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This, the first part of my trilogy entitled Siberian Exiles, focuses on the experiences of six Lithuanian survivors: Irena, Nijolė, Jonas M, Vilius, Jonas P and Vaidutis, who were deported as children to the Laptev Sea above the polar circle. During the first major mass deportation in 1941, their families were sent to the Altai region in the south of Siberia to cut down trees and work as farm labourers. In 1942, they were moved, along with three thousand other Lithuanians, to the delta of the Lena River, which flows into the Laptev Sea. In this arctic region, winter reigns for ten months a year and the temperature can drop to fifty degrees below zero.
The Lithuanian deportees had the task of setting up a fishing industry above the polar circle. That was an absurd assignment: people were dumped without housing, protective clothing, food or technical equipment. During snowstorms, they had to build their own huts with their bare hands. Small children often had the task of keeping the fire burning and collecting driftwood, while the older children were put to work in children’s brigades. The exiles suffered from constant hunger and many illnesses such as scurvy. For many it became a death sentence.
The Lithuanians shared their destiny with deportees from Finland and from Churaptsha, a village in Yakutia, East Siberia. All lived under equally miserable conditions and many perished. Towards the end of the 1950s, the Lithuanians were finally allowed to return home, provided they could pay for the return journey themselves. However, even after returning to Lithuania, their lives were far from easy. As former exiles, they were discriminated against and held back in their opportunities.
In 1989, Irena, Jonas M, Vilius, Vaidutis and a number of other exiles returned to the Laptev Sea in search of the graves of their relatives who had perished there. They wanted to recover their loved ones from the permafrost and take them home because they had a deep desire to bury them in Lithuanian soil. It was an act of resistance and a sign that their identity had not been broken by the Soviet system.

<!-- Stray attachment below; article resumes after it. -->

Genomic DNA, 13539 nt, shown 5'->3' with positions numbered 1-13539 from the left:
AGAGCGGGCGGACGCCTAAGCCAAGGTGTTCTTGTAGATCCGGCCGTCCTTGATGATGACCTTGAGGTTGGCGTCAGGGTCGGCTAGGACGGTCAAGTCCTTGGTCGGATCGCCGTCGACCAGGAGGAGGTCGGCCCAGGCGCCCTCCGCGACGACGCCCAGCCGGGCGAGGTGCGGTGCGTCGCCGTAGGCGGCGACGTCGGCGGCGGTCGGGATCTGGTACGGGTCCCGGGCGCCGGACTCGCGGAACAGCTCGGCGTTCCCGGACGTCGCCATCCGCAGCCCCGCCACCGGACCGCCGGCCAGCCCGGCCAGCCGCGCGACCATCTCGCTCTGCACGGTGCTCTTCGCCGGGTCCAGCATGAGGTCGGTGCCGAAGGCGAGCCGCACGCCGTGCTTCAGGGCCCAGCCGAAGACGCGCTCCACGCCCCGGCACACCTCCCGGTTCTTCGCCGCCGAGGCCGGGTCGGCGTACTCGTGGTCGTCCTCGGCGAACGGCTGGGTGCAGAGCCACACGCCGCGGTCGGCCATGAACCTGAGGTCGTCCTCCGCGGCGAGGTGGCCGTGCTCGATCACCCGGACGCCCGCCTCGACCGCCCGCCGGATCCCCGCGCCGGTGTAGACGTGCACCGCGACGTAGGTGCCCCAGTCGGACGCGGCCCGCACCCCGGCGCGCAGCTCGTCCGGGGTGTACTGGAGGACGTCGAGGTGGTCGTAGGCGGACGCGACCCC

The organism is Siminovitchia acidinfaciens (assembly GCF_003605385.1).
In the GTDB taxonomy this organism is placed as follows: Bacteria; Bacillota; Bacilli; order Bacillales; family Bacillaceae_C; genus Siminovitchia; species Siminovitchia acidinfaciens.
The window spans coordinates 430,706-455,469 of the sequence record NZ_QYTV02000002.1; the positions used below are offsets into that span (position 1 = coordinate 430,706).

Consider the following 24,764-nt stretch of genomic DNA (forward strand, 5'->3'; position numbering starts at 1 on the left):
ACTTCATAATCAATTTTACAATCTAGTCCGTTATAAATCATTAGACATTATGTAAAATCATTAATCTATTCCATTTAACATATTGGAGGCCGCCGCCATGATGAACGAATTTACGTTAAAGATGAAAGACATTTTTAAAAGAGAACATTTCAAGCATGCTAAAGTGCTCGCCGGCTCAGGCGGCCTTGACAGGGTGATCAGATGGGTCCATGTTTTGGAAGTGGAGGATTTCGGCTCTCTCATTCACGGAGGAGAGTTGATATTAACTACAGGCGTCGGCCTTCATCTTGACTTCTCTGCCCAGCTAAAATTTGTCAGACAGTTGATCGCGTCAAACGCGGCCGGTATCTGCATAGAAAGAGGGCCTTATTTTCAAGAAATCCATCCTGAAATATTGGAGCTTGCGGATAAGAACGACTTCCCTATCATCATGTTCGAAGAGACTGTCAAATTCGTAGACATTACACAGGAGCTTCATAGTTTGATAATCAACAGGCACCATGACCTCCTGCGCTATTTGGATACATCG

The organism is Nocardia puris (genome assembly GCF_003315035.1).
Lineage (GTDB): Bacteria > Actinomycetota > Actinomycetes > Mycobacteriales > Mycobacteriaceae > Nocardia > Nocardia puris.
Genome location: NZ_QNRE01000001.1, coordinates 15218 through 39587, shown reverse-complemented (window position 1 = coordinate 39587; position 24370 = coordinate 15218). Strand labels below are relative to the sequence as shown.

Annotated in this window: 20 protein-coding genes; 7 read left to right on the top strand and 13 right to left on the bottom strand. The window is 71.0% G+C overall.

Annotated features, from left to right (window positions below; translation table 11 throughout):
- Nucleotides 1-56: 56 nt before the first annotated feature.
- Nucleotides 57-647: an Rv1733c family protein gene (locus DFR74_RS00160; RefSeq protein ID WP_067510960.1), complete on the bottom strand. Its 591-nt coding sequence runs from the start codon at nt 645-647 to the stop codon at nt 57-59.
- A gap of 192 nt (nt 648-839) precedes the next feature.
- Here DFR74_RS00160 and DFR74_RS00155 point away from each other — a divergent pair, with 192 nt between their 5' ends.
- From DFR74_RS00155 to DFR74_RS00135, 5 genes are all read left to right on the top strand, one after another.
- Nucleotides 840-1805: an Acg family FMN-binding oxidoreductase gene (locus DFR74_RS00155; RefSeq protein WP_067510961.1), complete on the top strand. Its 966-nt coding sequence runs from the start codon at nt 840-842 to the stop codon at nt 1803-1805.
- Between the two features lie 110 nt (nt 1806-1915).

This book is a journey through history and has become a story about oppression, abuse of power and crimes against humanity. It is also a story about a people who refused to be broken and to give up their identity and culture. It is about the human will to survive and human resilience.
The drawings of Gintautas Martynaitis, a survivor of the deportations, the mostly unpublished archive images and the photos from the expedition of 1989 offer glimpses into the past, while I have endeavoured to capture the present. I have listened to the eyewitness accounts of these events and visited the places where they took place. I have traveled through the Altai and Yakutia in search of traces of this remarkable chapter in history and I have recorded what encountered: the landscape of these remote areas, the villages, the culture, and the indigenous people with their still vivid memories of the time under Stalin.
Dutch graphic designer Sybren Kuiper, with whom I previously made the prize-winning book Wolfskinder A Post-War Story designed the book. The result is a monumental design of 818 pages material divided over 5 separate books in a slipcase.
Author: Heinermann, Claudia
Size: 175 x 230 x 105 mm
Edition : hardcover, 6 books in a slipcase
Published in: 2020
Publisher: Claudia Heinermann / Selfpublished
Design: SYB , Sybren Kuiper